Tricare-the health-insurance program for active and retired
military personnel and their families. One such high-profile
prosecution involved two North Texas men who were accused of
engaging in a complex, conspiratorial kickback scheme that
bilked Tricare out of $65 million.
have been involved in a number of recent lawsuits that are
relevant to the primary issue in this appeal. In September
2015, RXpress sued Ruth E. Haynes, its former accountant, for
falsely representing that she was a certified public
accountant and for advising RXpress in such a way as to cause
it to incur over $12 million in unnecessary federal income
sued Schuster and Rall, their business partners, in January
2016 for fraud, theft, breach of fiduciary duty, and other
torts, alleging, among other things, that their partners had
misled them regarding the purchase of an instate pharmacy and
had wrongfully diverted millions of dollars of partnership
property to themselves.
same month, Xpress Compounding sued Prime Therapeutics, LLC,
a pharmacy benefit manager, for a declaration that Prime was
not entitled to terminate Xpress Compounding from Prime's
February 2016, Ancillary Medical Services Management, LLC
sued Appellees for breach of fiduciary duty and other torts
involving Ancillary's investment in RXpress.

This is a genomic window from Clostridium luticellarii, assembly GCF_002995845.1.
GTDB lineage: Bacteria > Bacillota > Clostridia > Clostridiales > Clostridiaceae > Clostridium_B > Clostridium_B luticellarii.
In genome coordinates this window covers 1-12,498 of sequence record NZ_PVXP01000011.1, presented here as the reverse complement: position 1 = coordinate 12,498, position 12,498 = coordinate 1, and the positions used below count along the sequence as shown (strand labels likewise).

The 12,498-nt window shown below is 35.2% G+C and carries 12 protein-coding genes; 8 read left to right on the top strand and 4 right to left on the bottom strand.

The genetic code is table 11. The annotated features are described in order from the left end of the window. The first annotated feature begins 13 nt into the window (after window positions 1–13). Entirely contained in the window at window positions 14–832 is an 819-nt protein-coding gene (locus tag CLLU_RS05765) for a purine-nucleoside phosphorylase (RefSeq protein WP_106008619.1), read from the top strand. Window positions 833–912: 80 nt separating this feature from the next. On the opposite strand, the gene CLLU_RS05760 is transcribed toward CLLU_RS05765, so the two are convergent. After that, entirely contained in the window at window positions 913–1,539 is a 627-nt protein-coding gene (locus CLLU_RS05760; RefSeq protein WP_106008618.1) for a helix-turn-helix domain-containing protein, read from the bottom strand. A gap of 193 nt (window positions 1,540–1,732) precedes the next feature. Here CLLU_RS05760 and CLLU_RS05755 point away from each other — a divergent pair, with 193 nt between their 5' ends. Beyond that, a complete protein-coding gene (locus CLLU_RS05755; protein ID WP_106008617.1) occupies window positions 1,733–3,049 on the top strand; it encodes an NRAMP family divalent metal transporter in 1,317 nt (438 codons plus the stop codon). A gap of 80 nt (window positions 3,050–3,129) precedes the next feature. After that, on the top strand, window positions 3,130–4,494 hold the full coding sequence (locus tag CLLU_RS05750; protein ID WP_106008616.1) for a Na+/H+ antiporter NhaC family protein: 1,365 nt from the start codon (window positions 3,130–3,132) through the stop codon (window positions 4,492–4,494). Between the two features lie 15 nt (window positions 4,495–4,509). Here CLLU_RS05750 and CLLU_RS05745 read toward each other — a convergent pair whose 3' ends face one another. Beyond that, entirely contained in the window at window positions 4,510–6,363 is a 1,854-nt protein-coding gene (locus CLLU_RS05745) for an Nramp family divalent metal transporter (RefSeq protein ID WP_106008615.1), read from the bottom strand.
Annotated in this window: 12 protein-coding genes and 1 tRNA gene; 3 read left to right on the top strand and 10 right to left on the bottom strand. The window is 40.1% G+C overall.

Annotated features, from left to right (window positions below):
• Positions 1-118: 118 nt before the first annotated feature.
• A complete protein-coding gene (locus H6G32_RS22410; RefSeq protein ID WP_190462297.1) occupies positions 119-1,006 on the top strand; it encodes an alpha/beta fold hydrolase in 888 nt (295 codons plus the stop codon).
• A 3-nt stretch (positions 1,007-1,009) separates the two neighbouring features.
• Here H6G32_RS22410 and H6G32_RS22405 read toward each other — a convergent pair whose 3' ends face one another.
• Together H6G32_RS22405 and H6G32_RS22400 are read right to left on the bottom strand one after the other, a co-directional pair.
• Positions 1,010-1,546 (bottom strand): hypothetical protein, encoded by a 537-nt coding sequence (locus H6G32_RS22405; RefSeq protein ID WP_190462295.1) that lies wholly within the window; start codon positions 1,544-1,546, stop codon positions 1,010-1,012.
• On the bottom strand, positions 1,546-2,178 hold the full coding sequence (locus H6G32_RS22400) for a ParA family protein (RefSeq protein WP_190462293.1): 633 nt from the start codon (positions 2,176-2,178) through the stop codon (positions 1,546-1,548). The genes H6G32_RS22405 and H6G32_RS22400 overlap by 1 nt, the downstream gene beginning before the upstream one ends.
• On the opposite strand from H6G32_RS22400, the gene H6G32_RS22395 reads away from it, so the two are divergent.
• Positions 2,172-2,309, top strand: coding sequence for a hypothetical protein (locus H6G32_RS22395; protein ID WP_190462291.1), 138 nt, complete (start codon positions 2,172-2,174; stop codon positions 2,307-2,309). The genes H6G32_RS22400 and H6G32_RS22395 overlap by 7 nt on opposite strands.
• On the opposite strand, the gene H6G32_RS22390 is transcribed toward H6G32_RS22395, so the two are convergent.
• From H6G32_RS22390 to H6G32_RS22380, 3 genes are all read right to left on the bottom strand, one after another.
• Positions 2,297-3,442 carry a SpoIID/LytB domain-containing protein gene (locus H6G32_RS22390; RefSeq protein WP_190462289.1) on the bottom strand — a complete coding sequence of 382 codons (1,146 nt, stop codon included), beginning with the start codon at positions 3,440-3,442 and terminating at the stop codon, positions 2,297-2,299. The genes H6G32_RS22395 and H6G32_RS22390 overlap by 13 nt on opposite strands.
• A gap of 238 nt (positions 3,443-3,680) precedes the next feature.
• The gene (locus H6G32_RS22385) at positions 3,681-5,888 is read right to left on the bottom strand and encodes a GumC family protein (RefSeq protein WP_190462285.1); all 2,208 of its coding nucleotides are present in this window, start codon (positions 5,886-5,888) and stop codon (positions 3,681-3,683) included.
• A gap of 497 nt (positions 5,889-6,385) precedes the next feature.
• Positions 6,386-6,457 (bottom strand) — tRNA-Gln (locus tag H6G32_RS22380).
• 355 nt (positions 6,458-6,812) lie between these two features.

The Dallas Morning News Articles
February and March 2016, Krause authored, and The Dallas
Morning News published, a series of articles that
largely centered around the potentially illegal business
practice in which compounding pharmacies financially
incentivize physicians to write prescriptions for their
products and services. The first article, published on
The Dallas Morning News's website on February 5,
2016, stated that federal authorities were investigating
RXpress, which had been "accused of paying illegal
kickbacks to physicians for writing prescriptions";
explained that federal authorities were investigating other
compounding pharmacies for alleged violations of federal law;
and referenced the Haynes and Schuster/Rall
litigation. The article was republished in the print edition
of The Dallas Morning News the following day.
February 9, 2016, The Dallas Morning News published
an article online that reported on Texas's apparent
effort to crack down on illegal relationships between
compounding pharmacies and physicians (in the form of a
then-new state law that allows regulators to inspect a
pharmacy's financial records). The article stated that
"RXpress Pharmacy, of Fort Worth, is currently being
investigated for possible violations of the anti-kickback law
by the Department of Defense due to its use of Tricare
money." Slightly revised articles were published online
on February 10, 2016, and in print on February 11, 2016. Both
articles contained a substantially similar statement about
February 24, 2016, The Dallas Morning News published
an article online that reported on the arrest of the two
North Texas men who had been indicted for defrauding Tricare